"Yeah, the facts demonstrate a Shoney’s buffet of negligence, but there is no proof that any of that negligence caused any harm. So what?"
This case out of Illinois is a classic example. Russell was found severely injured at the bottom of some steps. When found he said "I fell over the railing." He died several weeks later. There were no witnesses to the fall.
The stairs were dripping in negligence. Even negligence per se. But the case was dismissed, and the dismissal affirmed on appeal.
Why? "[N]one of the testimony and affidavits addresses the issue of what caused Russell’s fall. Violations of an ordinance or a failure to comply with the building code, by themselves without evidence that the violations caused the injury, do not establish proximate cause. The possibility that the allegedly unreasonably dangerous staircase had caused Russell to slip and fall is insufficient to establish the necessary causal relationship between [the homeowner’s] alleged negligence and Russell’s injuries." [Citations omitted.]
What about Russell’s statement about the cause of the fall and the alleged negligence concerning the railing? That did not work either because it "shed no light on what caused Russell to fall."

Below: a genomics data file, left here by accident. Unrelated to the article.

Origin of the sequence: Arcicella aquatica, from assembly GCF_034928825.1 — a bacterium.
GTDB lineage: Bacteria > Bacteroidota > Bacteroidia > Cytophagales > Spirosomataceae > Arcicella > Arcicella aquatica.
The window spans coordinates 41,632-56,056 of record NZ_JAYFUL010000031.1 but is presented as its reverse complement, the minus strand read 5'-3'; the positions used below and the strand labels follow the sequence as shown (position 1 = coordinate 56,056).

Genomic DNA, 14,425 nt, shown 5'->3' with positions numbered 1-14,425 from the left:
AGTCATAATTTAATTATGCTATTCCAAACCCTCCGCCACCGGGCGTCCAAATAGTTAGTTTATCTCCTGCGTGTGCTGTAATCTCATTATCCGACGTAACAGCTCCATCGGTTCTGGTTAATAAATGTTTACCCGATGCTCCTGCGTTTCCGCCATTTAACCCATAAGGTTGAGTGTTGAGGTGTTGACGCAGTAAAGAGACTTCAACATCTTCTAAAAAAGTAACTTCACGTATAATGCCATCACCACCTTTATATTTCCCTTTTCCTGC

What about Russell’s history of careful habits? No, that didn’t work either, because }whether Russell was exercising due care at the time of the incident has no bearing on whether there is any evidentiary support for the element of proximate cause."
The lesson: what we learned from Justice Cardozo in Torts 101 remains true today: "Proof of negligence in the air, so to speak, will not do." Palsgraf v. Long Island Railroad Company, 248 NYS 339 (1928), citing Pollock, Torts 11th ed., p. 455. (Before someone raises the point, I know that the majority opinion in Palsgraf went off on the duty issue. Nevertheless, the quotation still works nicely to demonstrate that negligence can abound but a case can be lost unless the negligent acts or omissions can be linked to the harm.) A person can fall down the steps for a host of reasons, some of which can be caused by a negligent condition on the steps, some of which can be caused solely by the negligence of person who falls.
But what about the concept of circumstantial evidence, you may ask? Can’t the jury infer, from the sum total of the evidence, including Russell’s statement, that a defect caused the fall?
And the answer is "No, not it Illinois."
The case is Strutz v. Vicere, No. 05 L 7712 (Ill. Ct. App. 3d April 29, 2009). Read it here.
Thanks to Torts Prof for bringing the opinion to my attention.